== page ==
7. 7. i.friability ii. Hardness iii. Tensile strength i. Friability: The friability test is closely related to tablet hardness and is designed to evaluate the ability of the tablet to withstand abrasion in packaging, handling and shipping. It is measured by the use of Roche friabilator. Method: A number of tablets (say 20) are weighed and placed in the apparatus where they are exposed to rolling and repeated shocks as they fall 6 inches in each turn within the apparatus. After four minutes of this treatment or 100 revolutions, the tablets are weighed and the weight compared with the initial weight. The loss due to abrasion is a measure of the tablet friability. The value is expressed as a percentage. A maximum weight loss of NMT 1% of the weight of the tablets being tested during the friability test is considered generally acceptable and any broken or smashed tablets or not picked up. ii. Hardness: Hardness or crushing strength determinations are made during tablet production, are used to determine the need for pressure adjustment on tablet machine. The force required to break the tablet is measured in kilograms and a crushing strength if 4 kg is usually considered to be the minimum for satisfactory tablets. Oral tablets have 4 to 10 kg hardness. Hypodermic and chewable tablets are usually much softer (3kg) and some sustained release tablets are much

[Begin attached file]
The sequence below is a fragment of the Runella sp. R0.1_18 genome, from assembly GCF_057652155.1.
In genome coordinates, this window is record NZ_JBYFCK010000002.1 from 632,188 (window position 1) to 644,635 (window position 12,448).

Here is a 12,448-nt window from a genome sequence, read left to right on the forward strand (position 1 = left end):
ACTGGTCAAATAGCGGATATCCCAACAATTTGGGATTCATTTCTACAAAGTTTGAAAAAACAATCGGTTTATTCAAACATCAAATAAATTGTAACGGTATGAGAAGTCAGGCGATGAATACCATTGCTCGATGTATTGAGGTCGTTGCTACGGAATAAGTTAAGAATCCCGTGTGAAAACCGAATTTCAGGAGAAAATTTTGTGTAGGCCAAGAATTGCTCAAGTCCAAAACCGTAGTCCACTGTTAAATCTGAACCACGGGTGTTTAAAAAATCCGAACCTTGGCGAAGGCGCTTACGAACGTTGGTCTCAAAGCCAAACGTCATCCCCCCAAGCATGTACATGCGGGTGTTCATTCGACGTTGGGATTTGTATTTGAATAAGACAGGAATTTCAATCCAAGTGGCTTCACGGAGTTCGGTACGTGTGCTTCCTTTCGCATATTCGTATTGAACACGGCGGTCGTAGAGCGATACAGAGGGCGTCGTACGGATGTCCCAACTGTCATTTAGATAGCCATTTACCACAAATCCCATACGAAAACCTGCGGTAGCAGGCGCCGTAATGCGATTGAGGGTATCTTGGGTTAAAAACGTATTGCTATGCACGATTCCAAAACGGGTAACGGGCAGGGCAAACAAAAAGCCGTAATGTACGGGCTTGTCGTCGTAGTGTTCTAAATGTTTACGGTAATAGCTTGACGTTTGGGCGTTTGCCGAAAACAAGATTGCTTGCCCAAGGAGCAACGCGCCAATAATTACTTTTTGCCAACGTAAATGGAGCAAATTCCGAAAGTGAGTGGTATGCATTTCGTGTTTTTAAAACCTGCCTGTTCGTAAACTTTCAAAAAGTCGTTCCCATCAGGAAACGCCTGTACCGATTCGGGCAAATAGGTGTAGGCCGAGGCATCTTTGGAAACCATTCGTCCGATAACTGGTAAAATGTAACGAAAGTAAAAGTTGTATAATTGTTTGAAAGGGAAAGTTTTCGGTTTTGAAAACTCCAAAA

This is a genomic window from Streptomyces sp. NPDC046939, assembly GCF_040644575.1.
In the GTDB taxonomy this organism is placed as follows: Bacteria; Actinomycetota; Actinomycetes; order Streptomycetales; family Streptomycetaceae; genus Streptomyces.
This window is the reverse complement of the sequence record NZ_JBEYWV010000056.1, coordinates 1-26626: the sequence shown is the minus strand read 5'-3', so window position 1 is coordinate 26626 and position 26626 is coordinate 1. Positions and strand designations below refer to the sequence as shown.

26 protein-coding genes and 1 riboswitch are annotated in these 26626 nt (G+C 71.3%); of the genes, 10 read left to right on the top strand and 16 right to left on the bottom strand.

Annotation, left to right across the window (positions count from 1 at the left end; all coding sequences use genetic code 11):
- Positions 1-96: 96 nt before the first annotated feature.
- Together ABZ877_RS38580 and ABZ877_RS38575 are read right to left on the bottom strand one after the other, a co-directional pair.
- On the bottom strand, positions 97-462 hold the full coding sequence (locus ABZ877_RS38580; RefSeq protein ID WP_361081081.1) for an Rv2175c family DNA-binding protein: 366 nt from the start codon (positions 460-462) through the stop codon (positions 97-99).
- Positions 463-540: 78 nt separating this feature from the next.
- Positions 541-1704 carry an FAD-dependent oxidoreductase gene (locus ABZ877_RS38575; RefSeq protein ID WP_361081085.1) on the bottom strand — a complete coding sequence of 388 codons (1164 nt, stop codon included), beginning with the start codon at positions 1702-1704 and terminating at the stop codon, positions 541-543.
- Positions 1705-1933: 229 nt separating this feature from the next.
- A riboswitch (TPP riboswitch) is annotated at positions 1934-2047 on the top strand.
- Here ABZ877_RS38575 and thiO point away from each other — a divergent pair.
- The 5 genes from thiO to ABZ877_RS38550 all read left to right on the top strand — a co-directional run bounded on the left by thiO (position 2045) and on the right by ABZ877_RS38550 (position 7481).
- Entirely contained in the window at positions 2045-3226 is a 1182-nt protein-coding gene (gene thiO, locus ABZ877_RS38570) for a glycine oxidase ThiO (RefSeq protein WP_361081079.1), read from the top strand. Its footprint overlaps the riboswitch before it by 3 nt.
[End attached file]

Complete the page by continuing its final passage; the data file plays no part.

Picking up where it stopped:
8. 8. harder (10-20 kg). Tablet hardness had been associated with other tablet properties such as density and porosity. Hardness of the tablets can be determined by using following apparatus:  Stokes hardness tester  Strong-cobb apparatus  Schleuniger apparatus
  9. 9. iii. Tensile strength: This is the force required to break a tablet in a diametric compression test. The radial tensile strength, T, of the tablets can be calculated from the equation: T=2F/∏dH Where F is the load needed to break the tablet, d and H are diameter and thickness respectively. It is determined by static and dynamic methods. 1.1.5. Disintegration: For a drug to be absorbed from a solid dosage form after oral administration, it must first be in solution, and the first important step toward this condition is usually the break-up of the tablet; a process known as disintegration. The disintegration test is a measure of the time required under a set of conditions for a group of tablets to disintegrate into particles which will pass through a 10 mesh screen. The disintegration test is carried out using the disintegration tester which consists of a basket rack holding 6 plastic tubes, open at the top and bottom, the bottom of the tube is covered by a 10 mesh screen.